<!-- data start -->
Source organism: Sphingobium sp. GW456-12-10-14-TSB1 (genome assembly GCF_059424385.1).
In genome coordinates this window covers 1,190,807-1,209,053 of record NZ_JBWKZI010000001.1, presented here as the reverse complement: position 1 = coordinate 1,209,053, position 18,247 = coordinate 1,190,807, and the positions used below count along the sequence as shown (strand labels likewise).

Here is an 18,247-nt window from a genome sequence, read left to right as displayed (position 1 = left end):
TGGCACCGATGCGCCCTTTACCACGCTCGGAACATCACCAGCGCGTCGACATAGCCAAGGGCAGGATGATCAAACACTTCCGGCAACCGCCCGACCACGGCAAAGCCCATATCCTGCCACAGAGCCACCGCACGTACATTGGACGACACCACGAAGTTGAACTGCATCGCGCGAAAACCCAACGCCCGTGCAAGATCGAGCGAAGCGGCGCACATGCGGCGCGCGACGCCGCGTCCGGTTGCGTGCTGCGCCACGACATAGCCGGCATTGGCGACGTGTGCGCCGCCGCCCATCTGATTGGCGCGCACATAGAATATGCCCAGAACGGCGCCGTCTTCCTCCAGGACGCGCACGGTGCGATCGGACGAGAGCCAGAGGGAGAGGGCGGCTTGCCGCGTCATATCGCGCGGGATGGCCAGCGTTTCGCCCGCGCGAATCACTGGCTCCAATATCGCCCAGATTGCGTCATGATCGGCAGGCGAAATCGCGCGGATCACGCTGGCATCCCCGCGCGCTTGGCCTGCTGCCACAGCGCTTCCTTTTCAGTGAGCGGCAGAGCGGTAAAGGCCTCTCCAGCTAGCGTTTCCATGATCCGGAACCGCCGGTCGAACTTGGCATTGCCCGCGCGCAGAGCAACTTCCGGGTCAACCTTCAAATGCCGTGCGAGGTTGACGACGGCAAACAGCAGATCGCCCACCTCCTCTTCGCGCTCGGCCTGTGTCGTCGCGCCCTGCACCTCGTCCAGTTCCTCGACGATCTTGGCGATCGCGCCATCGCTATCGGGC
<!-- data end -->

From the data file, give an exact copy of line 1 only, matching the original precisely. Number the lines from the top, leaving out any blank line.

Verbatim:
Source organism: Sphingobium sp. GW456-12-10-14-TSB1 (genome assembly GCF_059424385.1).